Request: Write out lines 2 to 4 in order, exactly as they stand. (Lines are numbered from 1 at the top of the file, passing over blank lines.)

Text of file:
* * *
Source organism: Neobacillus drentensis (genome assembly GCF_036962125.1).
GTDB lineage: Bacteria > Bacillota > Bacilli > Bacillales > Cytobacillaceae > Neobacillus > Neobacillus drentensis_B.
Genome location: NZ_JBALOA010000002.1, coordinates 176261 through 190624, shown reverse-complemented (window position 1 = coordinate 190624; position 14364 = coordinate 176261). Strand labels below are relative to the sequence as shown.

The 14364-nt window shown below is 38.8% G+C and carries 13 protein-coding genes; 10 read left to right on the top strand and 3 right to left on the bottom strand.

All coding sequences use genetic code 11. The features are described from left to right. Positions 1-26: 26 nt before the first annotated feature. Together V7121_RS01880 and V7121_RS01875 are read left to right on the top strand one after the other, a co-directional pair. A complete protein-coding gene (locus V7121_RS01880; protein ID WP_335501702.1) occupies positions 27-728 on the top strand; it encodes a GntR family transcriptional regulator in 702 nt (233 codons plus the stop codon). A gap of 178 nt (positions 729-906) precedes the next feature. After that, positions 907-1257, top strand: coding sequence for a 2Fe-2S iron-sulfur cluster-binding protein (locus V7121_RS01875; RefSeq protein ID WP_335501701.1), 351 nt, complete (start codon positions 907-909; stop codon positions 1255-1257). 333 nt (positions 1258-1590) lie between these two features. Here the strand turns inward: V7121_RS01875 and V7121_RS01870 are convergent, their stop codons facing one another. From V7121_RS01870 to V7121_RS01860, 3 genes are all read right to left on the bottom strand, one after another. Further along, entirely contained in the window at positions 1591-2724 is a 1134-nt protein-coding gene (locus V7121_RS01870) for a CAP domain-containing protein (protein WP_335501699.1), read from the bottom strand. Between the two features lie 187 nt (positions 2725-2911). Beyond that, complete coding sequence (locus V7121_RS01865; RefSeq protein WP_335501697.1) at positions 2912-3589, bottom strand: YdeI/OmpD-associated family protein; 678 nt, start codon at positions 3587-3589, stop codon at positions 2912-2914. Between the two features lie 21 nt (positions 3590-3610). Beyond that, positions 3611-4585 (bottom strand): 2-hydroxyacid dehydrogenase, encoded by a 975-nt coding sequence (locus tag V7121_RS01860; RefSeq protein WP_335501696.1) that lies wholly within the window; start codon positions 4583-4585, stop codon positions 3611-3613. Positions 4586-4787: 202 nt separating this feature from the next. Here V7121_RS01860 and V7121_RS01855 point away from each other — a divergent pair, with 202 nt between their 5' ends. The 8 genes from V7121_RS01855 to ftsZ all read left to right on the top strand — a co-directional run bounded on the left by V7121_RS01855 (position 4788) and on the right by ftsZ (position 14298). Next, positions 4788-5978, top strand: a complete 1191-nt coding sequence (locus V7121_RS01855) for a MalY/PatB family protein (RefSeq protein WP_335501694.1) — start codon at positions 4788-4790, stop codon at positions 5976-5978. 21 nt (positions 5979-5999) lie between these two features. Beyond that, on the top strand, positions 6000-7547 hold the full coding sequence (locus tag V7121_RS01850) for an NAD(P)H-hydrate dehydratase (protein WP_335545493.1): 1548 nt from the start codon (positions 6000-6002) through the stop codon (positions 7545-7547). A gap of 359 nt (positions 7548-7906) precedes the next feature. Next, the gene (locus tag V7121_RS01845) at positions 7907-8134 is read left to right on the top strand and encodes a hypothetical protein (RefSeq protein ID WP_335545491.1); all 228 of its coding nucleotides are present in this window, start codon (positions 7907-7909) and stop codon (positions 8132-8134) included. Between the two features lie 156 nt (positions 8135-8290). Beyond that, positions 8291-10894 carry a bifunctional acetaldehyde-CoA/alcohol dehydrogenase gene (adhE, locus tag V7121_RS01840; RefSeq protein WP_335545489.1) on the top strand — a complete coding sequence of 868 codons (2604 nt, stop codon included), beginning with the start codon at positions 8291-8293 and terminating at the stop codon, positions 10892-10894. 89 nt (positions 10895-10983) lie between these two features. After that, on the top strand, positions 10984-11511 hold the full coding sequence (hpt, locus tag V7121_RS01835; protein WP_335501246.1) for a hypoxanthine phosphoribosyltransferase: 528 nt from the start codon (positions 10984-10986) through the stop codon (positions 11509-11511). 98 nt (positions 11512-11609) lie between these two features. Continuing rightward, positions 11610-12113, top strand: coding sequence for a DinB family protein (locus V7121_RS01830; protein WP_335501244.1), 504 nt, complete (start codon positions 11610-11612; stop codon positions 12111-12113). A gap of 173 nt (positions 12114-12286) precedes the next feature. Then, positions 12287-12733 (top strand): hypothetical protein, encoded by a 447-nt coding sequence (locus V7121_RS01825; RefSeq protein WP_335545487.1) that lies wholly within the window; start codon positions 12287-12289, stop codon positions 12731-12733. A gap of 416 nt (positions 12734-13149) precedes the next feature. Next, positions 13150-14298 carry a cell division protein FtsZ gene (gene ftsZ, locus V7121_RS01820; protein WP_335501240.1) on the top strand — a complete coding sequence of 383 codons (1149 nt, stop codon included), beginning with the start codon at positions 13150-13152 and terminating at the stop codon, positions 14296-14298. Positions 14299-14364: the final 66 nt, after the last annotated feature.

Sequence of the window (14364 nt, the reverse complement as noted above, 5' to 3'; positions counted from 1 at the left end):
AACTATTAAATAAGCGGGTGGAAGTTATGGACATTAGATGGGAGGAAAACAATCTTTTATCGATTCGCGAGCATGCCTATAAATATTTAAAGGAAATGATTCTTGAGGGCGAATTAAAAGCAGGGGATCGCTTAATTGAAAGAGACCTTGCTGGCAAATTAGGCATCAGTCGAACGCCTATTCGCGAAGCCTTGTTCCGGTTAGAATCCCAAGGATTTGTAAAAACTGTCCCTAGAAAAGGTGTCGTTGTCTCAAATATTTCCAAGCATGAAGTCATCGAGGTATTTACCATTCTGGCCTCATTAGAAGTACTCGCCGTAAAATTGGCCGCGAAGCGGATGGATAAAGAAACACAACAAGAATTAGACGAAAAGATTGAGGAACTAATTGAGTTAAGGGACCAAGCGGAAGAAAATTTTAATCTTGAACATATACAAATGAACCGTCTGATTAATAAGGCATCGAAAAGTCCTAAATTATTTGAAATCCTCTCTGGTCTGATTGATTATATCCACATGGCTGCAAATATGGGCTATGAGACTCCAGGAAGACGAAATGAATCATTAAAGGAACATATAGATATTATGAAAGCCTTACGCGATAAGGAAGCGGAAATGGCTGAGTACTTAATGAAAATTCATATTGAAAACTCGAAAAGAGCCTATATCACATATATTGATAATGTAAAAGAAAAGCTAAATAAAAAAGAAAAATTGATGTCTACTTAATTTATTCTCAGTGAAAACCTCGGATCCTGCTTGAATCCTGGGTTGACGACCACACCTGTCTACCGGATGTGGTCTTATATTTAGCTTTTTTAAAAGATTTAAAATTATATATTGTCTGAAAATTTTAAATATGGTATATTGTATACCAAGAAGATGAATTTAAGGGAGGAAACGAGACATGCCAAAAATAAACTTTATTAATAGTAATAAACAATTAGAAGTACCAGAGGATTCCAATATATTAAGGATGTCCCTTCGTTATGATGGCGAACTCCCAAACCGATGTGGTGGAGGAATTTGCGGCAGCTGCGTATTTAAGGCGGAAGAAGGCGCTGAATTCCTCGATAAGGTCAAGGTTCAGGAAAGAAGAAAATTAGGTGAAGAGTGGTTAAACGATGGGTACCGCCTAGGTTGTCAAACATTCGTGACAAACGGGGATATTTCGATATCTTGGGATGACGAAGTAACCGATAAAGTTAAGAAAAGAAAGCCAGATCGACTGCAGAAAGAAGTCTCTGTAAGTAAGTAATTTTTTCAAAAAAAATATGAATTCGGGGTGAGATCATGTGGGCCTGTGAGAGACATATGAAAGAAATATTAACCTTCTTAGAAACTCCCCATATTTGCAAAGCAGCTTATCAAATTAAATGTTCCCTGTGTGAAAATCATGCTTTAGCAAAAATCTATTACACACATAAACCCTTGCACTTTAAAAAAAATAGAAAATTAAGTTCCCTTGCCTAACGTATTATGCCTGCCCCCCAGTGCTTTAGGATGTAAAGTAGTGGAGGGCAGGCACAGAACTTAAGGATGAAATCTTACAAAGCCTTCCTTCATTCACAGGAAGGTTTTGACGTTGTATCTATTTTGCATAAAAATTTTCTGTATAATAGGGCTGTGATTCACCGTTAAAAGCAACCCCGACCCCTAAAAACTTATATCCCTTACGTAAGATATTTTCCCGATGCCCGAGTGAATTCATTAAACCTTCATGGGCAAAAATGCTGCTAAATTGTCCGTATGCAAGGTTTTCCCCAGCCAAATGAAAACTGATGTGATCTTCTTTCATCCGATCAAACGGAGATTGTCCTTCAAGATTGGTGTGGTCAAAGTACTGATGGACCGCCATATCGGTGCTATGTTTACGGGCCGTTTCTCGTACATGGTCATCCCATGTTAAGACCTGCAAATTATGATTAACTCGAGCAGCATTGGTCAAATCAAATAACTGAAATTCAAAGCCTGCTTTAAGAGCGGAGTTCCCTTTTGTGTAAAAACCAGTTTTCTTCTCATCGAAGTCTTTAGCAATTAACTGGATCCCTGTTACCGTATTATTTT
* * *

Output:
GTDB lineage: Bacteria > Bacillota > Bacilli > Bacillales > Cytobacillaceae > Neobacillus > Neobacillus drentensis_B.
Genome location: NZ_JBALOA010000002.1, coordinates 176261 through 190624, shown reverse-complemented (window position 1 = coordinate 190624; position 14364 = coordinate 176261). Strand labels below are relative to the sequence as shown.

The 14364-nt window shown below is 38.8% G+C and carries 13 protein-coding genes; 10 read left to right on the top strand and 3 right to left on the bottom strand.